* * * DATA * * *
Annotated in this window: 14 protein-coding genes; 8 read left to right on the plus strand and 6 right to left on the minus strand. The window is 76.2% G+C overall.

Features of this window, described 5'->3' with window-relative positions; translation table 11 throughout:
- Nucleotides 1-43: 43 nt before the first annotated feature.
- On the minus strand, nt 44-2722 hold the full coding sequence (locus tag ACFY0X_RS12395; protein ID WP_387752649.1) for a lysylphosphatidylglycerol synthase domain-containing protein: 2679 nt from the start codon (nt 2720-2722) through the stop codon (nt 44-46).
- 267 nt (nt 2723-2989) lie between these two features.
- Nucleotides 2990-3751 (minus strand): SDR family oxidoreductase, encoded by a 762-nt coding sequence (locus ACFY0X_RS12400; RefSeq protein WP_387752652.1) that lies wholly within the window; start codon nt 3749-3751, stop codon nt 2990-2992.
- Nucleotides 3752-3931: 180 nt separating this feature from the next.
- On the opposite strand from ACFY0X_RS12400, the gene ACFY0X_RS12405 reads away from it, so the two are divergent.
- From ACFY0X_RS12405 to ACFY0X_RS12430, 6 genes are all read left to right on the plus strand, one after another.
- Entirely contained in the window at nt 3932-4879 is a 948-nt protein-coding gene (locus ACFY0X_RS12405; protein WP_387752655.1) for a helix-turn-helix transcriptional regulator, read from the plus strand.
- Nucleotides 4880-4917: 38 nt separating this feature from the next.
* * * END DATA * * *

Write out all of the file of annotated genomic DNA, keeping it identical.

Annotated in this window: 14 protein-coding genes; 8 read left to right on the plus strand and 6 right to left on the minus strand. The window is 76.2% G+C overall.

Features of this window, described 5'->3' with window-relative positions; translation table 11 throughout:
- Nucleotides 1-43: 43 nt before the first annotated feature.
- On the minus strand, nt 44-2722 hold the full coding sequence (locus tag ACFY0X_RS12395; protein ID WP_387752649.1) for a lysylphosphatidylglycerol synthase domain-containing protein: 2679 nt from the start codon (nt 2720-2722) through the stop codon (nt 44-46).
- 267 nt (nt 2723-2989) lie between these two features.
- Nucleotides 2990-3751 (minus strand): SDR family oxidoreductase, encoded by a 762-nt coding sequence (locus ACFY0X_RS12400; RefSeq protein WP_387752652.1) that lies wholly within the window; start codon nt 3749-3751, stop codon nt 2990-2992.
- Nucleotides 3752-3931: 180 nt separating this feature from the next.
- On the opposite strand from ACFY0X_RS12400, the gene ACFY0X_RS12405 reads away from it, so the two are divergent.
- From ACFY0X_RS12405 to ACFY0X_RS12430, 6 genes are all read left to right on the plus strand, one after another.
- Entirely contained in the window at nt 3932-4879 is a 948-nt protein-coding gene (locus ACFY0X_RS12405; protein WP_387752655.1) for a helix-turn-helix transcriptional regulator, read from the plus strand.
- Nucleotides 4880-4917: 38 nt separating this feature from the next.